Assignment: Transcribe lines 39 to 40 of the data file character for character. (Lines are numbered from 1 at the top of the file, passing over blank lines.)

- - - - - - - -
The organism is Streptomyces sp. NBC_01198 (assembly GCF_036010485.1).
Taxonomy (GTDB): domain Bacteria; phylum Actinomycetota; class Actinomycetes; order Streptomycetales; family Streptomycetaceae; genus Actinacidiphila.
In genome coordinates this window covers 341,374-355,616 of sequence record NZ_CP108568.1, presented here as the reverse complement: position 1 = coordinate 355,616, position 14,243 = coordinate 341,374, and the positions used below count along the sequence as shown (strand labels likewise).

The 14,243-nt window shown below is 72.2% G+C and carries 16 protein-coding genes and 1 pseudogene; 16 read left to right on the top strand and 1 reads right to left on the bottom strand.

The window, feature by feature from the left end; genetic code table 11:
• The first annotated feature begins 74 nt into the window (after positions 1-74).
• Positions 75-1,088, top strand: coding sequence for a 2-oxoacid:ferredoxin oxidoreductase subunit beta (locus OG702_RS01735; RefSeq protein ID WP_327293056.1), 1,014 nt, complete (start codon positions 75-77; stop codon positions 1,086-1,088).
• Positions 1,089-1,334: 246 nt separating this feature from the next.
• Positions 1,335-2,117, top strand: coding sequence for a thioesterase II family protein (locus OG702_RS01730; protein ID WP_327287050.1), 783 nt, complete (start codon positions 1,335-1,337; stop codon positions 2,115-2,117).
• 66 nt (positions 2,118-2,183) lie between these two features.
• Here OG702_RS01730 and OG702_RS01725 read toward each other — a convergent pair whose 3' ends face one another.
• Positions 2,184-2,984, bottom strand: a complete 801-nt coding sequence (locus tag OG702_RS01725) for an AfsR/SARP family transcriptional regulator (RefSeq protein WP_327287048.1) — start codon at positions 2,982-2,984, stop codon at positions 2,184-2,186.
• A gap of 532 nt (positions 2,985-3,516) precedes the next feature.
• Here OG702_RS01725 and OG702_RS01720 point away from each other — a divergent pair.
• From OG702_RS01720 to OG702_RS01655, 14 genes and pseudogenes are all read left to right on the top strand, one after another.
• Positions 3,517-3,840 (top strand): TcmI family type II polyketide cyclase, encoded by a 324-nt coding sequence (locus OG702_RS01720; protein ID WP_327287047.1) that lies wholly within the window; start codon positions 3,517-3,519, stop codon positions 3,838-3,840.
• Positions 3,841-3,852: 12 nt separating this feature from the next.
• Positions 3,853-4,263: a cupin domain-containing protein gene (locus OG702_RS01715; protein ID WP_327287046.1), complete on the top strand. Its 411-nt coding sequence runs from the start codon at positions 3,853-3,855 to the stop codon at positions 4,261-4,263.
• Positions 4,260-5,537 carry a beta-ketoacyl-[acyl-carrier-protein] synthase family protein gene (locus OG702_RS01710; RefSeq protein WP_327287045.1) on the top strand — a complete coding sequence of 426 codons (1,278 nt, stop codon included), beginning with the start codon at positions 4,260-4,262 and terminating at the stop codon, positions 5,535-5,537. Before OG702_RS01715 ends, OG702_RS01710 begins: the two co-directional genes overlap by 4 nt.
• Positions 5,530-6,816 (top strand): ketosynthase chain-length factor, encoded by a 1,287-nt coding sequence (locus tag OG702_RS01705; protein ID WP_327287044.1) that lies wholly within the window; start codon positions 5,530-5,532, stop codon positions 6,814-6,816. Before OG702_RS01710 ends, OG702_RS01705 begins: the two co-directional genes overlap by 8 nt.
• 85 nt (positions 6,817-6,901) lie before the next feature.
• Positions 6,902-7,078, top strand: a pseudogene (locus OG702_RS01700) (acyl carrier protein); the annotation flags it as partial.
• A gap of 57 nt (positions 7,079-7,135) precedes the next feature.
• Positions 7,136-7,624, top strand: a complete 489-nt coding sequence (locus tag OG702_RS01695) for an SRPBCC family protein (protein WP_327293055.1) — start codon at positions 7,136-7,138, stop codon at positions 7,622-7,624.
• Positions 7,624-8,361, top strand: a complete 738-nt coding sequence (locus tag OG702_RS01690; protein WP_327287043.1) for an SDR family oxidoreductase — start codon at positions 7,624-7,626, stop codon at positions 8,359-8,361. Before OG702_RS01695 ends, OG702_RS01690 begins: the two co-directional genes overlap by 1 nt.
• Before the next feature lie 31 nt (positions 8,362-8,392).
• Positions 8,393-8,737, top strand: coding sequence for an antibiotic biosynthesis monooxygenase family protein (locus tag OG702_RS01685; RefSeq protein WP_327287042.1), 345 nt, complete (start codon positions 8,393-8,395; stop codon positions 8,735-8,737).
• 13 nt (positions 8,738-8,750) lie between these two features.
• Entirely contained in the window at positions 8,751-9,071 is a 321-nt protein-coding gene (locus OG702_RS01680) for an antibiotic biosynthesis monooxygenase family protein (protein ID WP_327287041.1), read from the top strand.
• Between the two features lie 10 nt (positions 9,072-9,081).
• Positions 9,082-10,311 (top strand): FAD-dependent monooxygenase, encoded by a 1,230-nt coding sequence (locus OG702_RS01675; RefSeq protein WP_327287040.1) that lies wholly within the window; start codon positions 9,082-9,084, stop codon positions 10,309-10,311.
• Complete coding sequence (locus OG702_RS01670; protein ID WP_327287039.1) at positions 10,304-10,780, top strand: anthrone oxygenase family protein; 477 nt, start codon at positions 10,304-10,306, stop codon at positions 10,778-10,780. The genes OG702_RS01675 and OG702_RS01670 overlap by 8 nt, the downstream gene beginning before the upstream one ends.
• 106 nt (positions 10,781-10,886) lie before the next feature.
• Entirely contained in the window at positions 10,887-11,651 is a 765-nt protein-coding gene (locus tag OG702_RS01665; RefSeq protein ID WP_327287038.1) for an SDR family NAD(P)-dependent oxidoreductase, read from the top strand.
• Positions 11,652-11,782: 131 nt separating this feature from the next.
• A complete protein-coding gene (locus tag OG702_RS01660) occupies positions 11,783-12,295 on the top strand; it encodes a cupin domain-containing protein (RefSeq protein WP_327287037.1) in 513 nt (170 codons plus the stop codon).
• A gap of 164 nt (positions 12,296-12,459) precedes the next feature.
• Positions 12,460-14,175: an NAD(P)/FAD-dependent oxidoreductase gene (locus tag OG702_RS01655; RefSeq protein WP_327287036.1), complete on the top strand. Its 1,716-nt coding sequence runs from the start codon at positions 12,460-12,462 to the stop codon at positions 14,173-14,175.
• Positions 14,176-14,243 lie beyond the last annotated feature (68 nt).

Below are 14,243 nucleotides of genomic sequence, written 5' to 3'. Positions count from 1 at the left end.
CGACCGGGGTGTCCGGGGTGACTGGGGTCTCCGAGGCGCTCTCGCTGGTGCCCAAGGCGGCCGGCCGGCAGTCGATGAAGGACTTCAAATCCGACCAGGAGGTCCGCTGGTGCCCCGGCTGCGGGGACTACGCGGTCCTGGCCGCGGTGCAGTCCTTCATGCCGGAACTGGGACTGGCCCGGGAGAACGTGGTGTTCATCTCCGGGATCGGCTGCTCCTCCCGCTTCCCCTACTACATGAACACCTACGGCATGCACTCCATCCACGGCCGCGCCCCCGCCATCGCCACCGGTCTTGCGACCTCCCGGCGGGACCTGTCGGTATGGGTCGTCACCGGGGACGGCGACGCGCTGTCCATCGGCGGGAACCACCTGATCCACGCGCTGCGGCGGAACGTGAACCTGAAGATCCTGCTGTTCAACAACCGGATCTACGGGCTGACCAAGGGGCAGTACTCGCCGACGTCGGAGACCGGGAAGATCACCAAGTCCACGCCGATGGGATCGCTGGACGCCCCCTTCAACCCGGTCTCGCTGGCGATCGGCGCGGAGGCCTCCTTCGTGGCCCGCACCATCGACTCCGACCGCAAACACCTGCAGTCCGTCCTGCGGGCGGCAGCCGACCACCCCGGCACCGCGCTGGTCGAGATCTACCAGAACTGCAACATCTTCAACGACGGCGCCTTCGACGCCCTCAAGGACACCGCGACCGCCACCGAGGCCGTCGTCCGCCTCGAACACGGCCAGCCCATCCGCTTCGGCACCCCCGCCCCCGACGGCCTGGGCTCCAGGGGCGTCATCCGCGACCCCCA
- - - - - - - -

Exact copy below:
• Positions 14,176-14,243 lie beyond the last annotated feature (68 nt).

Below are 14,243 nucleotides of genomic sequence, written 5' to 3'. Positions count from 1 at the left end.